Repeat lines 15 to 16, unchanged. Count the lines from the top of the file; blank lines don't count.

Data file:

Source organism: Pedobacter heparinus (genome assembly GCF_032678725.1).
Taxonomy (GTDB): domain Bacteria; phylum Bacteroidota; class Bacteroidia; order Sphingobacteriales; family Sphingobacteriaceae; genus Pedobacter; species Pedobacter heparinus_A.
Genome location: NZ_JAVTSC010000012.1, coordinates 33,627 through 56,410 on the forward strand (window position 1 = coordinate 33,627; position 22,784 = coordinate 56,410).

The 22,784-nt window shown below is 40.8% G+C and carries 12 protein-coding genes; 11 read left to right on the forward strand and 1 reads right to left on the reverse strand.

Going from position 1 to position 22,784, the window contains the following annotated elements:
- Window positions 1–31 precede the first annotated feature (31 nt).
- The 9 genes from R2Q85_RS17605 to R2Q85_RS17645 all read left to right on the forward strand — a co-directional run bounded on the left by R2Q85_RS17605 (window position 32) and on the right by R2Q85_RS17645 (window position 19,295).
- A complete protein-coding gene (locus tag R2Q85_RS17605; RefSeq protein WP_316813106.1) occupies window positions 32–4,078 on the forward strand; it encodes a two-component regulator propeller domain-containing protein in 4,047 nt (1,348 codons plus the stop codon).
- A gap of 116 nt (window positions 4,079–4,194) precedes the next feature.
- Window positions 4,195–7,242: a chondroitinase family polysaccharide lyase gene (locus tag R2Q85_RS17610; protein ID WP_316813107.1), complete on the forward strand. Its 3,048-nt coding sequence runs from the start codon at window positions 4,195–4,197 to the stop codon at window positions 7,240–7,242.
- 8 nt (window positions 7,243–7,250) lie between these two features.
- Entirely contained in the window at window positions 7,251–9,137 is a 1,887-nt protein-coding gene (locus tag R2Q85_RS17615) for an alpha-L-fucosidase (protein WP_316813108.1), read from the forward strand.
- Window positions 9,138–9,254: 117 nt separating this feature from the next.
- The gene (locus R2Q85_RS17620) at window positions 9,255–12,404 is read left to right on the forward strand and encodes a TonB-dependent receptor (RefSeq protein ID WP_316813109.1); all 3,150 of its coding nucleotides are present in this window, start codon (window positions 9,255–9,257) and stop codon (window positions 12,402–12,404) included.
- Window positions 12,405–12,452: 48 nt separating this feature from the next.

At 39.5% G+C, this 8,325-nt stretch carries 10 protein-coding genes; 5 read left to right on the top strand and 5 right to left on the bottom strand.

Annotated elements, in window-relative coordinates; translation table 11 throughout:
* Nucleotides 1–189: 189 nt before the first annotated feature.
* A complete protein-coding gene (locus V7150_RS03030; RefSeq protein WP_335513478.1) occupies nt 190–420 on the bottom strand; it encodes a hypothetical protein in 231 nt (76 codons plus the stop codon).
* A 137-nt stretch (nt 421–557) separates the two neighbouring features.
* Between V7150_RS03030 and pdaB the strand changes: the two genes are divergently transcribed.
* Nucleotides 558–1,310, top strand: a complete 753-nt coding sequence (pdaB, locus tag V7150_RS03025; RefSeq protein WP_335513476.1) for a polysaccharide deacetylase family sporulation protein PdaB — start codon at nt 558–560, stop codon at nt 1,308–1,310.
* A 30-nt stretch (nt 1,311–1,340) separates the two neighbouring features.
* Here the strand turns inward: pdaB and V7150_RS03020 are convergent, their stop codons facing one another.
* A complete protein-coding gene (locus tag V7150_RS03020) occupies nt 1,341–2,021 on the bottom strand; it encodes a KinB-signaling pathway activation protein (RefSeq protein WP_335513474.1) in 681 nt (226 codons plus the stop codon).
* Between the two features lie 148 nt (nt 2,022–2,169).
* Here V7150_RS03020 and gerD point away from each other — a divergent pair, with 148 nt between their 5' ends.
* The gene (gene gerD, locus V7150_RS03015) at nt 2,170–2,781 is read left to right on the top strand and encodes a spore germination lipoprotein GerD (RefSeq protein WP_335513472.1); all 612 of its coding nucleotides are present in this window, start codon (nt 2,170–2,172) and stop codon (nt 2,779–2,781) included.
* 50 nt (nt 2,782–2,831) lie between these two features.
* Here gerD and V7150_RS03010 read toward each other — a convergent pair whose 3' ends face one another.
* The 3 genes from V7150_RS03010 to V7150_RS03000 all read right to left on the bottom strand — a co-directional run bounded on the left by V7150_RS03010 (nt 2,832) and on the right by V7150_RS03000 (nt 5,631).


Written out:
- Window positions 12,405–12,452: 48 nt separating this feature from the next.

At 39.5% G+C, this 8,325-nt stretch carries 10 protein-coding genes; 5 read left to right on the top strand and 5 right to left on the bottom strand.